The Times has reported that he was a market trader selling black market toys before his association with Boris Berezovsky.

Business career
Roman Abramovich started his multi-billion-dollar business during his army service where he sold saved-up gasoline to some of the commissioned officers of his unit. After a brief stint in the Soviet army, he married his first wife, Olga. He first worked as a street-trader and then as a mechanic at a local factory. A 2,000-ruble wedding present from Olga's parents (about £1,000) was invested by Abramovich in black-market goods such as perfume, deodorants, tights and toothpaste to sell in Moscow in or around December 1987. Abramovich soon doubled, then tripled, the investment, his confidence growing with each business success. Soon he progressed to making plastic toys (including plastic ducks and sailors) and started up an automobile parts cooperative. He attended the Gubkin Institute of Oil and Gas in Moscow (where he sold retreaded car tires as a sideline), then traded commodities for Runicom, a Swiss trading company.

In 1988, as Perestroika opened up opportunities for entrepreneurs in the Soviet Union, he and Olga set up a company making dolls. "It brought success almost immediately," says Olga. Due to his business acumen, within a few years his wealth spread from oil conglomerates to pig farms and he also started investing in other businesses. It is thought that Abramovich set up and liquidated no fewer than 20 companies during the early 1990s, in sectors as diverse as tyre retreading and bodyguard recruitment.

From 1992 to 1995, Abramovich founded five companies that conducted resale, produced consumer goods, and acted as intermediaries, eventually specializing in the trading of oil and oil products. However, in 1992, he was arrested and sent to prison in a case of theft of government property: AVEKS-Komi sent a train containing 55 cisterns of diesel fuel, worth 3.8 million roubles, from the Ukhtinsk Oil Production Factory; Abramovich met the train in Moscow and resent the shipment to the Kaliningrad military base under a fake agreement, but the fuel arrived in Riga. Abramovich co-operated with the investigation, and the case was closed after the oil production factory was compensated by the diesel's buyer, the Latvian-US company, Chikora International.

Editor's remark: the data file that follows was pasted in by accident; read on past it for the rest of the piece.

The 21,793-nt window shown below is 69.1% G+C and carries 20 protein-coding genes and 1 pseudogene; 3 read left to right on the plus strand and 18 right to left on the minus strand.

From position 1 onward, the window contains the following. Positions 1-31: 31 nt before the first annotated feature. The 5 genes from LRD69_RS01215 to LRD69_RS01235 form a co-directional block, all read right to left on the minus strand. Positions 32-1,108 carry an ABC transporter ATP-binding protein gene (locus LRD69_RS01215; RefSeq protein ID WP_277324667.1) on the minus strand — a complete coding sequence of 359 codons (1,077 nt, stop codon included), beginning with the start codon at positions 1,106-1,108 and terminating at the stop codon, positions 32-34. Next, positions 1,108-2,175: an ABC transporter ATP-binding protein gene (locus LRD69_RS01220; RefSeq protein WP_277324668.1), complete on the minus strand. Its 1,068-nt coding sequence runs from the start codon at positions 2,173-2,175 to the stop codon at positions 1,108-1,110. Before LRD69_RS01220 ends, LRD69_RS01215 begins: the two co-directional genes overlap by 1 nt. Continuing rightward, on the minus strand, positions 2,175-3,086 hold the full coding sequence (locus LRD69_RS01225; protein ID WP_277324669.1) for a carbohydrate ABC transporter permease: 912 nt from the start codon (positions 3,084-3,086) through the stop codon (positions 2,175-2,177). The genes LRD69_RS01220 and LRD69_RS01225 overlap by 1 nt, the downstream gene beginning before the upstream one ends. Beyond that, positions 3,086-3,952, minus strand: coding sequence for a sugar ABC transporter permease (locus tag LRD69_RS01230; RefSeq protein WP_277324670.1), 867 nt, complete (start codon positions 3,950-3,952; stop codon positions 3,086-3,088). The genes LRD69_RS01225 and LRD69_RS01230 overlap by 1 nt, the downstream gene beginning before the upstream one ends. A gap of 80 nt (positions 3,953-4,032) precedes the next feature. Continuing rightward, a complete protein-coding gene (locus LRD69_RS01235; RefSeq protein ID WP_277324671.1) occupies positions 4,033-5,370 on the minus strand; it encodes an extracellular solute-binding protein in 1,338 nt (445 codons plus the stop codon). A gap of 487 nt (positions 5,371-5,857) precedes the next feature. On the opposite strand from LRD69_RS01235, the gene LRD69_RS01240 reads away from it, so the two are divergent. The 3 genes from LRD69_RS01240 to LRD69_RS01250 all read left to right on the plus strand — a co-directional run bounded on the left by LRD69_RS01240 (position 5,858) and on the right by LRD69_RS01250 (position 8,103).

In 1995, Abramovich and Boris Berezovsky, an associate of President Boris Yeltsin, acquired the controlling interest in the large oil company Sibneft. The deal was within the controversial loans-for-shares program and each partner paid US$100 million for half of the company, below the stake's stock market value of US$150 million at the time, and rapidly turned it up into billions. The fast-rising value of the company led many observers, in hindsight, to suggest that the real cost of the company should have been in the billions of dollars. Abramovich later admitted in court that he paid huge bribes (in billions) to government officials and obtained protection from gangsters to acquire these and other assets (including aluminium assets during the aluminium wars).

Thus, the main stages of Abramovich's financial career were: January 1989 to May 1991, chairman of the Comfort co-op (manufacture of plastic toys); May 1991 to May 1993, director of the ABK small enterprise, Moscow. According to various sources, from 1992 to 1995 Roman Abramovich set up five companies engaged in the production of consumer goods and selling-and-buying. In May 1995, jointly with Boris Berezovsky, he set up the P.K. Trust close joint-stock company. In 1995 and 1996, he established another 10 firms: Mekong close joint-stock company, Centurion-M close joint-stock company, Agrofert limited liability company, Multitrans close joint-stock company, Oilimpex close joint-stock company, Sibreal close joint-stock company, Forneft close joint-stock company, Servet close joint-stock company, Branco close joint-stock company, Vector-A limited liability company, which, again together with Berezovsky, he used to purchase the shares of the Sibneft public company.

The Guardian concludes Abramovich's career as follows:
“ By 1996, at the age of 30, Abramovich had become so rich and politically well-connected that he had become close to President Boris Yeltsin, and had moved into an apartment in the Kremlin at the invitation of the Yeltsin family. In 1999, and now a tycoon, Abramovich was elected governor of Russia's remote, far eastern province of Chukotka, and has since lavished £112 million (€ 132 million) on charity to rebuild the impoverished region. The identikit image being pieced together for us was of a self-made man who was not only powerful and wealthy, but acutely aware of those who had done less well in the tumultuous 1990s, when the Soviet Union fell. ”

Vouchers acquisition
The Guardian quotes Vladimir Ramazanov, a Siberian oil driller: